Jul 22, 2009

Great to B Back

What goes around comes around.

That’s what people say.

But do people know what they mean?
Seems they mean the law of karma.

Some guy made off with 50 billion and when he’s wearing numbered jammies and eating slop off a cafeteria tray, people grin and say,

What goes around comes around.

Folks are pleased about that. Justice has been served.
Not only by the court of law, but the people’s court.
The justice that comes up from behind (as its going around) and bites you on the ass.

Karma herds black sheep.
But also white fluffy ones.
When a penny-poor do-gooder finds a Pollock in the attic, that’s also the going around coming around.

But folks don’t usually chew on that.
Bad things happening to bad people, that’s meaty.
That’s sinking your teeth into Texas barbecue.

When nice folks win the lottery.
That’s tofu.

In 1983 I moved East of Avenue B.
I paid $265 a month for a long lean railroad apartment.
When friends came to call, they called up to the third floor.
I’d lean out the window and throw down my key.
They’d let themselves in and huff up the three flights.
We’d share clove cigarettes and drink Cafe Bustelo.

The intercom arrived several years later.
It was installed in the kitchen, just over my bathtub.

I got what I paid for.
My crib was cold in the winter.
Hot in the summer.
Daylight safe.
Nighttime dubious.

This scenario, multiplied block by desperate block, galvanized the neighborhood’s artists towards a revolutionary pitch of plenty known as the Downtown Art Scene.
We call it the 80’s.

Our patron was urban blight. Commercial storefronts, long abandoned and boarded up, were available from bushwhacked landlords for a few hundred bucks a month.

Local impresarios opened studios, galleries, performance clubs, theaters, and bars.
The beautiful bohemian boom.

We didn’t know the developers were nipping at our heels.

In 1994 I left Avenue B.
Headed West.
To Venice Beach.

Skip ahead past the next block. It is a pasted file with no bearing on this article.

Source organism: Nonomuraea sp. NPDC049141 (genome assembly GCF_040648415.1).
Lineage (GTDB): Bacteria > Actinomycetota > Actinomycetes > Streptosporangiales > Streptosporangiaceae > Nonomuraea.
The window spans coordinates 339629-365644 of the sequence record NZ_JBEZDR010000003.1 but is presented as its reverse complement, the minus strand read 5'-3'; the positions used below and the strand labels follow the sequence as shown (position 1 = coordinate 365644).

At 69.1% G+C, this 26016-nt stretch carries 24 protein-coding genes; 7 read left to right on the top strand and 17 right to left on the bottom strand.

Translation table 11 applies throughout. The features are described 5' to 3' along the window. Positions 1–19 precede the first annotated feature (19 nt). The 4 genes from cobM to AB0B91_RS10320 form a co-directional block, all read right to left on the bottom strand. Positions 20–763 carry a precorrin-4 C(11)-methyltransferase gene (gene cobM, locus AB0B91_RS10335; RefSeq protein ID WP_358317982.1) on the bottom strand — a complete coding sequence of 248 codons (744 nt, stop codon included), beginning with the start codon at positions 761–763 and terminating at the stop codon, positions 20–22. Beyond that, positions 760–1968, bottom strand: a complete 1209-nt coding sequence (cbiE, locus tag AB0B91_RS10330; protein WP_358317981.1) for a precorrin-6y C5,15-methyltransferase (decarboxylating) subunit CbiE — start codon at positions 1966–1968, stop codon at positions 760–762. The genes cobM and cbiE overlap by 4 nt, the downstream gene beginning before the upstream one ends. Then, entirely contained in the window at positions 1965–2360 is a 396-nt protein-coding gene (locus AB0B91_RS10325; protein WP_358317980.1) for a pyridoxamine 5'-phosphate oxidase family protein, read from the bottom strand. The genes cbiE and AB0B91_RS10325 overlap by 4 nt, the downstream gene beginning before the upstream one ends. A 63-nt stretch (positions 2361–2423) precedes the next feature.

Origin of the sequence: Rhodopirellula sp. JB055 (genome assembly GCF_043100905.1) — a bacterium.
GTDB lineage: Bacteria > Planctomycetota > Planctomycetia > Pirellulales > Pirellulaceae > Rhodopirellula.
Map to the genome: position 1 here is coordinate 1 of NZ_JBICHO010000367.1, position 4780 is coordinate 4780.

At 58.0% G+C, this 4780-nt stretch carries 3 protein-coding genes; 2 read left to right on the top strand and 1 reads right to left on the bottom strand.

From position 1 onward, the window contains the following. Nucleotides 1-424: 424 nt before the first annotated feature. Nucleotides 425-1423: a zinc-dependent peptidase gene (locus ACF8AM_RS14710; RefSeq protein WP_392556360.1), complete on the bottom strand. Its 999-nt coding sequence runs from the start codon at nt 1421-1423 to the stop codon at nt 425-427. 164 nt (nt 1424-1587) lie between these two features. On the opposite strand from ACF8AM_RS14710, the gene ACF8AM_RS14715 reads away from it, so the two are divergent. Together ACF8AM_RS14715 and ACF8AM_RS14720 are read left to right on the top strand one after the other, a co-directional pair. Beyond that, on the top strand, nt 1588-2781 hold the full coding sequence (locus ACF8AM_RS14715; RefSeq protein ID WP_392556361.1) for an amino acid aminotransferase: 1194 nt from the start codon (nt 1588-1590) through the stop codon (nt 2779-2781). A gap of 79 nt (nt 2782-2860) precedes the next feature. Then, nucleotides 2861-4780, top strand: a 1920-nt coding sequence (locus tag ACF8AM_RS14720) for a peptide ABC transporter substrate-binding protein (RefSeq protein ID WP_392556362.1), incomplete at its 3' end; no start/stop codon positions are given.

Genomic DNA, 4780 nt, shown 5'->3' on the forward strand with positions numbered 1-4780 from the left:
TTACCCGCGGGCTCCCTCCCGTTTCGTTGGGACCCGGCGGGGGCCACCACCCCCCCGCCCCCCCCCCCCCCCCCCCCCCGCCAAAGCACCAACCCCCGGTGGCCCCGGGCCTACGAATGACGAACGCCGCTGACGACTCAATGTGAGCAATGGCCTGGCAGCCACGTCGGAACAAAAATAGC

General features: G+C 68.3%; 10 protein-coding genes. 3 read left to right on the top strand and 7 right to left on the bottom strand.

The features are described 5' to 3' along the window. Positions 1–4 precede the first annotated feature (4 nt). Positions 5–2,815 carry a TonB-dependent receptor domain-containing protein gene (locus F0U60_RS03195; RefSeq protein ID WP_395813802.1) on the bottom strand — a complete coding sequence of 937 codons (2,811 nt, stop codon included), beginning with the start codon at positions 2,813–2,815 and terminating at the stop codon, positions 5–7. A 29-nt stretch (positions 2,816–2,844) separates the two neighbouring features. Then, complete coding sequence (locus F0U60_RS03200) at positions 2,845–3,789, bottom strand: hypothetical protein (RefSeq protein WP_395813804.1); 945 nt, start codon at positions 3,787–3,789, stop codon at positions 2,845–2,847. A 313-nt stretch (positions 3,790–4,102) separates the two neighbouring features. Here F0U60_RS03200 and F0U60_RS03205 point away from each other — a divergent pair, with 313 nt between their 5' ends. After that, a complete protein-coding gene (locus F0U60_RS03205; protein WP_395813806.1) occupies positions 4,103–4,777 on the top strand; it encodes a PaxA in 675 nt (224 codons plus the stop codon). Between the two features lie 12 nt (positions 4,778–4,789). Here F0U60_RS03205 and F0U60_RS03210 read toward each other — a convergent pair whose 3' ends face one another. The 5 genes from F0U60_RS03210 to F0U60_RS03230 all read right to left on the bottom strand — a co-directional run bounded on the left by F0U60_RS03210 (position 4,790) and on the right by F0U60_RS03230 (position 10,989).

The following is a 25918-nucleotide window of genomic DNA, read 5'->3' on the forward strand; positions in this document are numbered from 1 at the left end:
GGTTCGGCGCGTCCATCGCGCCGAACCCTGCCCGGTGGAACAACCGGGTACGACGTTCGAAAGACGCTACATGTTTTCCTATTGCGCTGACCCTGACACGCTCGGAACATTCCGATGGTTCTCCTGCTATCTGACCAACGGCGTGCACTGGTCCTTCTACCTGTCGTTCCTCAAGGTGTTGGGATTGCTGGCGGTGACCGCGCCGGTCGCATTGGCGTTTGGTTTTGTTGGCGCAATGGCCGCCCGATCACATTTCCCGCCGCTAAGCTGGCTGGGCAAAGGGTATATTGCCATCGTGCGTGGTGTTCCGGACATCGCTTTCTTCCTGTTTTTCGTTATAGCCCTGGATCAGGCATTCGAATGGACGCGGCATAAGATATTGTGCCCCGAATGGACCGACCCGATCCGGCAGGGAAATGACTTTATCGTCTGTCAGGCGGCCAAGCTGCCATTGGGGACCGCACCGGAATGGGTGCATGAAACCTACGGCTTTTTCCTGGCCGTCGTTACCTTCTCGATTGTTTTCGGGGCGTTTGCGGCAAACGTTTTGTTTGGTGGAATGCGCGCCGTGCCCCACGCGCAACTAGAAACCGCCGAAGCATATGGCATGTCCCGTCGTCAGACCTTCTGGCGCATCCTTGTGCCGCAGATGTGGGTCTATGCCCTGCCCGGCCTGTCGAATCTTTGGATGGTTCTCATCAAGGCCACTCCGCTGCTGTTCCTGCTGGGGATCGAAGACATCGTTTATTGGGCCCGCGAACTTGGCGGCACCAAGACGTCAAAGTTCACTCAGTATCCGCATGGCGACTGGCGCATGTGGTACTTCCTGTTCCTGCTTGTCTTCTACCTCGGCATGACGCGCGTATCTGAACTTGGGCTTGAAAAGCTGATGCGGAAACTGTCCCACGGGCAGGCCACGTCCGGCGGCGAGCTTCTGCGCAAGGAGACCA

I rented a studio steps from the beach for $500.
First month free.
Except I had to drive a car.
And learn the language of the natives.

A lot has gone and come around since then.
I’m back in NYC via California, Hawaii, India.

I visit my old landlord.
He and his wife are pure gems.
Back then he worked a full time job in addition to maintaining the building and providing for his extended clan.

Today, he’s retired.
The building’s been modestly renovated and maintained rent stabilization.
So, rents are fair.
Many of my old neighbors stayed put.

We sit in his kitchen nook, drink instant coffee, eat pound cake.
You remember, he says,
We were together in the hard times.
Back then, my wife and I had to reach into our own pockets to put oil in the furnace.
Now, we’re laughing all the way to the bank.

(By this, I imagine he means the tiny kitchen nook, Nescafe, Pepperidge Farm Bank.)

I was offered 1 million for the building. But where’m I gonna go?
My whole family lives here.

I leave him my number, in case a place opens up.

Yesterday, I got the call.
An hour later I’m sitting in the nook, mug in hand.

It’s a back apartment.
Smaller than my old front one.
But the tub is in the bathroom.

There is nary closet nor cupboard.
But the walls are smooth as sheetrock.

The rent is nearly three times 1994s.
But well below market.

I take it.

We celebrate with a nip of Irish Whiskey.
When a big apartment opens up,
he tells me,
you’re top of my list.

What goes around really does comes around.

Kiki in front of posters for Jeff Kahn’s film Revolution, starring Kiki, 1990.

Categories: Kiki Never Forgets

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